I didn’t even know that you could demand more, because I grew up entirely before the Internet. I was born in the late seventies. And so I didn’t get an email address until I was a sophomore in undergrad. And there was no way for me to say, well, you know, it kinda stinks that in most books I’m a slave or I am marching for civil rights. Both of those are part of my heritage, but I don’t think that that should determine whether or not I could see myself as a magician or detective or a superhero.
But as a kid, there was nothing around me to even point toward what I had been longing for.
Why do you think that is? And do you have ideas for how we can begin to move the needle or maybe just move the needle faster on that?
Well, I think part of the problem is that the history of publishing in the West, so not just children’s literature, but the very history of publishing and media and advertising and representation in the West has been extremely and incredibly racist from its inception. Publishing was a primary means by which negative information, stereotypes and other controlling ideas were spread to each successive generation.
If you look at children’s literature published before the civil rights movement, most of the time when a black child character appears, he or she or they are a caricature. So they are not an actual representation of a black child. And the more popular the narrative, often the more skewed that character tends to be. So one of the most popular stories from the early 20th century that is still being published today is Helen Bannerman’s Little Black Sambo.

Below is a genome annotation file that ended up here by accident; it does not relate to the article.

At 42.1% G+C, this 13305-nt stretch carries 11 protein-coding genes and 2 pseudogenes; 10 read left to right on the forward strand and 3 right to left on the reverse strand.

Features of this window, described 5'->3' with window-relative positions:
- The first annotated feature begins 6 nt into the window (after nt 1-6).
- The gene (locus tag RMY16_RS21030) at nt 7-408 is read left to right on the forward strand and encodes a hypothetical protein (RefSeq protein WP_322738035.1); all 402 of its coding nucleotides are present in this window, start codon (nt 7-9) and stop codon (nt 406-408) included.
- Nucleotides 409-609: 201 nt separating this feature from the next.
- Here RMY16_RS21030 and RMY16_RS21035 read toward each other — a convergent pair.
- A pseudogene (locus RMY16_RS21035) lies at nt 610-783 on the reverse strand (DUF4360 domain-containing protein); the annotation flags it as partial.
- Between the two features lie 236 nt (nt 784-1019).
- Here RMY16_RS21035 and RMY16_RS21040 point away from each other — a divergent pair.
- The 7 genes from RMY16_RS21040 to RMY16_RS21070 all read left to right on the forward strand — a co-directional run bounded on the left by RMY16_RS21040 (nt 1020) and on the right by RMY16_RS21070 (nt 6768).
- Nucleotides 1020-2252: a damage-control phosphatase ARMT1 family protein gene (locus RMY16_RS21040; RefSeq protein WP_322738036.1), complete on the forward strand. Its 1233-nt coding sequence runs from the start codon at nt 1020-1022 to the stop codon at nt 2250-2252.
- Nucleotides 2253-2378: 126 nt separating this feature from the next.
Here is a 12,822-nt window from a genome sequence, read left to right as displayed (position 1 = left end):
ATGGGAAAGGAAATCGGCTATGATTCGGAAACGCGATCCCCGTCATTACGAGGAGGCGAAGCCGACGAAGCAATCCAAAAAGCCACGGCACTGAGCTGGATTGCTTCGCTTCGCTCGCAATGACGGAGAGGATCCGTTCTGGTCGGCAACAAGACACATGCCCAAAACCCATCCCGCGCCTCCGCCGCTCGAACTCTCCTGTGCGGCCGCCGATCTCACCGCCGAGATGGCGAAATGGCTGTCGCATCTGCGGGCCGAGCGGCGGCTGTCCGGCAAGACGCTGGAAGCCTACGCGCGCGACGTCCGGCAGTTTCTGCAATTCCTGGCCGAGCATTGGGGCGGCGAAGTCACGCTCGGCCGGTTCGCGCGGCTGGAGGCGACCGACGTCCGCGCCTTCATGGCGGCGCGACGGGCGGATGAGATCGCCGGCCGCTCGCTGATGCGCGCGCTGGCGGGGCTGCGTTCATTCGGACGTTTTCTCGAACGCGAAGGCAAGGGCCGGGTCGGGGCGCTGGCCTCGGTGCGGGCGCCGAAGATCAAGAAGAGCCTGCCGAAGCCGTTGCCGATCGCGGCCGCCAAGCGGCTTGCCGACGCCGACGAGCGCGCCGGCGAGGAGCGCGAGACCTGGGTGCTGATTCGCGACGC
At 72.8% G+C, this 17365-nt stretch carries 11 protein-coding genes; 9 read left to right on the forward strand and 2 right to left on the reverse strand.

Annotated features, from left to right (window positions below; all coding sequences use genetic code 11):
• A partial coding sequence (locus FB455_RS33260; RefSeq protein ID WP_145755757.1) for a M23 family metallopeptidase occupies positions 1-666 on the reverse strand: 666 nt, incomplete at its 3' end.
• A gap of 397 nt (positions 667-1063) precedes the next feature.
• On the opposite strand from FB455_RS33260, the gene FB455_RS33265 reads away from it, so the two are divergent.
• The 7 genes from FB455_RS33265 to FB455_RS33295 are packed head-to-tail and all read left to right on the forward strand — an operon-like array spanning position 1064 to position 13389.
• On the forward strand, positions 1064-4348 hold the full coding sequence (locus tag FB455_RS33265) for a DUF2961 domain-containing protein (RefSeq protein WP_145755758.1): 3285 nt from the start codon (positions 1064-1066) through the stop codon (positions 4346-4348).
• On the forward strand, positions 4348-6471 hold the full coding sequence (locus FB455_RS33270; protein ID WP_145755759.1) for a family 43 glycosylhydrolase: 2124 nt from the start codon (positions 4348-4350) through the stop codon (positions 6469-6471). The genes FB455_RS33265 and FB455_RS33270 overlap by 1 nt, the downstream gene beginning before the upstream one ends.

And so what happened in children’s literature that’s quite unfortunate is that you began with racist images and stereotypes from the period of Atlantic slavery, the period immediately after where there was backlash against emancipation and manumission and then that brings us to the very early 20th century. You have generations upon generations of people who grew up seeing everything from Little Black Sambo to the golliwog figure to the mammy figure in children’s literature and in the very earliest cartoons.